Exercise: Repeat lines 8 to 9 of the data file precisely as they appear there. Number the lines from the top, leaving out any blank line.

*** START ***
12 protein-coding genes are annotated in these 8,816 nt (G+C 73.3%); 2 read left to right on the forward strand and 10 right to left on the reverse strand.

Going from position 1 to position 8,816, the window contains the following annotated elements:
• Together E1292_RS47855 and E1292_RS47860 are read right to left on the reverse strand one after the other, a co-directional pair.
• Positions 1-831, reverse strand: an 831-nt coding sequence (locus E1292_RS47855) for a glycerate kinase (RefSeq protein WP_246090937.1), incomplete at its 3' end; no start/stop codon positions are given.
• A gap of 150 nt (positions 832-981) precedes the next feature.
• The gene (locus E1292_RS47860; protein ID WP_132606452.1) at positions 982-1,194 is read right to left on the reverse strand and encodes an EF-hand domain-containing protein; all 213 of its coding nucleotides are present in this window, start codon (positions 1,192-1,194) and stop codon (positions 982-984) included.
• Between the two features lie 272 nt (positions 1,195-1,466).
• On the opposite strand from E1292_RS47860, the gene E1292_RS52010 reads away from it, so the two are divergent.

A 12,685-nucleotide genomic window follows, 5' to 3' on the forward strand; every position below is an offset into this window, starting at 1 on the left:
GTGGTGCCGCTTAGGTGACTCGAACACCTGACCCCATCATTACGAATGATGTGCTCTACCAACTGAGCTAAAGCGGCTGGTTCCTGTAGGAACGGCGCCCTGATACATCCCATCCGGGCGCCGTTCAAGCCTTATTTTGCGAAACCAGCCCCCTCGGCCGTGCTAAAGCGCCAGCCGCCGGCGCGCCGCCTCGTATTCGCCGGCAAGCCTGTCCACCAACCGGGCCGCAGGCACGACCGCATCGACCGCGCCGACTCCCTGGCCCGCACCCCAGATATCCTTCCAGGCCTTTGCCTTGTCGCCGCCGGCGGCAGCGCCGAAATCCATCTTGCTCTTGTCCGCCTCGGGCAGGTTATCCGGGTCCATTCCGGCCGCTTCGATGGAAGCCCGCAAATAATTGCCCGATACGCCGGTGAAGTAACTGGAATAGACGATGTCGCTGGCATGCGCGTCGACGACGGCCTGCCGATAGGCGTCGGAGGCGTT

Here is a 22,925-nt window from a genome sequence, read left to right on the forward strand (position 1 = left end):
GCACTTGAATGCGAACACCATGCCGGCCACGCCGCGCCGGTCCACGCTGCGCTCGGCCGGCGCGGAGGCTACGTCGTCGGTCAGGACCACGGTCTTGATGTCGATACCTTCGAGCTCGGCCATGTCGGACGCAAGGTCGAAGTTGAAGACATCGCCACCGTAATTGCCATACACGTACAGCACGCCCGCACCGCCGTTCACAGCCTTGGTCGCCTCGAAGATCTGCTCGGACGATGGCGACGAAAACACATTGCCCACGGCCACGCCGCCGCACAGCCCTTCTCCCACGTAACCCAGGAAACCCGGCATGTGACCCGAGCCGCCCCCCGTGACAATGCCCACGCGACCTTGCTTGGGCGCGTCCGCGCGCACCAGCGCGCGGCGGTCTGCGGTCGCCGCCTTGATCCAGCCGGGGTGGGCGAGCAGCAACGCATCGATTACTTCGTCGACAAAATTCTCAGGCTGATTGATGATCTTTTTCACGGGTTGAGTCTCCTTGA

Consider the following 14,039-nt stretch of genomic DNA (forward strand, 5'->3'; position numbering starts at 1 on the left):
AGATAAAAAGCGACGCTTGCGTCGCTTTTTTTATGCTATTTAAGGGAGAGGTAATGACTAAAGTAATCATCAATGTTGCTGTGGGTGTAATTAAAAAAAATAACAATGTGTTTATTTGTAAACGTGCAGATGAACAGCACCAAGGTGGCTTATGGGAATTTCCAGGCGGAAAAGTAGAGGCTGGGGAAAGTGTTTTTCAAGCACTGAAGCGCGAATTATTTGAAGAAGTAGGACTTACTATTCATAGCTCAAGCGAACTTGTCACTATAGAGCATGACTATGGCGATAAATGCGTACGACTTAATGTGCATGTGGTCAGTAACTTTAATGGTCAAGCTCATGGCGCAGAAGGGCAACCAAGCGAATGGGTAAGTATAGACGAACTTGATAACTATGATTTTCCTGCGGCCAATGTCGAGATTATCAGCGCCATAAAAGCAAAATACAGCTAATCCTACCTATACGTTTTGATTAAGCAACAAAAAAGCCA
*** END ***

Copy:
• On the opposite strand from E1292_RS47860, the gene E1292_RS52010 reads away from it, so the two are divergent.

A 12,685-nucleotide genomic window follows, 5' to 3' on the forward strand; every position below is an offset into this window, starting at 1 on the left: